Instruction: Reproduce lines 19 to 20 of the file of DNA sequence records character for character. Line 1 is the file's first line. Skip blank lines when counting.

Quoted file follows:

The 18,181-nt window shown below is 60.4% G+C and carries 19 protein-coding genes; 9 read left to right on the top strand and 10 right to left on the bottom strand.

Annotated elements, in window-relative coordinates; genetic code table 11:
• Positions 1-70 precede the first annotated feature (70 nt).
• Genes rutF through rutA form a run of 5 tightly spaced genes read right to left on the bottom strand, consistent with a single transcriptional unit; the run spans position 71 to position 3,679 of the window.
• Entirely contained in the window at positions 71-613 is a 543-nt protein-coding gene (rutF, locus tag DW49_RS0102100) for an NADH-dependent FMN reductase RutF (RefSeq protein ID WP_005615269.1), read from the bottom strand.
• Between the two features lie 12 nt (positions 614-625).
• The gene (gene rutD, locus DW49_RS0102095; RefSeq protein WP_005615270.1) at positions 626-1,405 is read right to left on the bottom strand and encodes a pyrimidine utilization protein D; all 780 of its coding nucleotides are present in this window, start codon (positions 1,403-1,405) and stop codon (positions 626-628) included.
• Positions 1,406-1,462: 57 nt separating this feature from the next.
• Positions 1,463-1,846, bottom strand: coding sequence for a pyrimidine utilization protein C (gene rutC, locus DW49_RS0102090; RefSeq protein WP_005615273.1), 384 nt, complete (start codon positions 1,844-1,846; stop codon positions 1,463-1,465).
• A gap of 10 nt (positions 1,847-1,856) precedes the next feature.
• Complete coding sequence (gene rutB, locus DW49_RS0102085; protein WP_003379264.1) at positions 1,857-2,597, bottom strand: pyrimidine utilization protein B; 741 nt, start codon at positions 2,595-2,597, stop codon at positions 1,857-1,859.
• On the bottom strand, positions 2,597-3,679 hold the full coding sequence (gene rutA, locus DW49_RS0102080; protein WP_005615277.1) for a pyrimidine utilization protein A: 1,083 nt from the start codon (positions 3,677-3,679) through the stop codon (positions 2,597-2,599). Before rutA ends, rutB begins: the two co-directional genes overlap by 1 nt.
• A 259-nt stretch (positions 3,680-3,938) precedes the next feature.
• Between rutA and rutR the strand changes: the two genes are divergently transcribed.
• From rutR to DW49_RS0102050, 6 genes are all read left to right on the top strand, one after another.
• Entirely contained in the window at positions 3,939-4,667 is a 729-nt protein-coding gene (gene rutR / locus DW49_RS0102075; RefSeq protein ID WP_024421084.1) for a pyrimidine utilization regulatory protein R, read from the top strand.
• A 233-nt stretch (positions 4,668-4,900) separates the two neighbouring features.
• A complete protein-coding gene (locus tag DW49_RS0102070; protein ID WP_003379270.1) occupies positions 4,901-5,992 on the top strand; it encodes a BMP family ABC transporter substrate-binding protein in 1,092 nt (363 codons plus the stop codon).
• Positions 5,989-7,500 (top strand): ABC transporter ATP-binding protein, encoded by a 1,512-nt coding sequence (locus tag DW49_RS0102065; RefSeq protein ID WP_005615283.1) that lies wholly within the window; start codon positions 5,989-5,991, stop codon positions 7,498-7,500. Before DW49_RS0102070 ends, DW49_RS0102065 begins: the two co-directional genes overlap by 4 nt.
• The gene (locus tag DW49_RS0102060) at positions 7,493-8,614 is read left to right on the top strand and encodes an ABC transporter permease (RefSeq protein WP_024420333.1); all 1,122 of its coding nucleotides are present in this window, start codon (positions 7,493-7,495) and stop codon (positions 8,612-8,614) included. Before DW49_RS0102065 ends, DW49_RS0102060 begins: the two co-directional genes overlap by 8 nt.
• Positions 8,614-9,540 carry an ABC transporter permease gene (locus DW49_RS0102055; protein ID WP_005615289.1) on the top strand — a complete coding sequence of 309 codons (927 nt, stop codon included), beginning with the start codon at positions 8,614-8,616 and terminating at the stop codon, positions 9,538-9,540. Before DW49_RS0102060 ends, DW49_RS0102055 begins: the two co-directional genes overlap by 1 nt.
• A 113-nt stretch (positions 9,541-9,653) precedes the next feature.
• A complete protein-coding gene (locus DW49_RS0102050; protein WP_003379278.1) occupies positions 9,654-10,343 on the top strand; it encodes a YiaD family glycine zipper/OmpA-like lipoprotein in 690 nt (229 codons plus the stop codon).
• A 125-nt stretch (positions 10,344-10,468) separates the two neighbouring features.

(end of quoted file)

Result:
• Positions 5,989-7,500 (top strand): ABC transporter ATP-binding protein, encoded by a 1,512-nt coding sequence (locus tag DW49_RS0102065; RefSeq protein ID WP_005615283.1) that lies wholly within the window; start codon positions 5,989-5,991, stop codon positions 7,498-7,500. Before DW49_RS0102070 ends, DW49_RS0102065 begins: the two co-directional genes overlap by 4 nt.
• The gene (locus tag DW49_RS0102060) at positions 7,493-8,614 is read left to right on the top strand and encodes an ABC transporter permease (RefSeq protein WP_024420333.1); all 1,122 of its coding nucleotides are present in this window, start codon (positions 7,493-7,495) and stop codon (positions 8,612-8,614) included. Before DW49_RS0102065 ends, DW49_RS0102060 begins: the two co-directional genes overlap by 8 nt.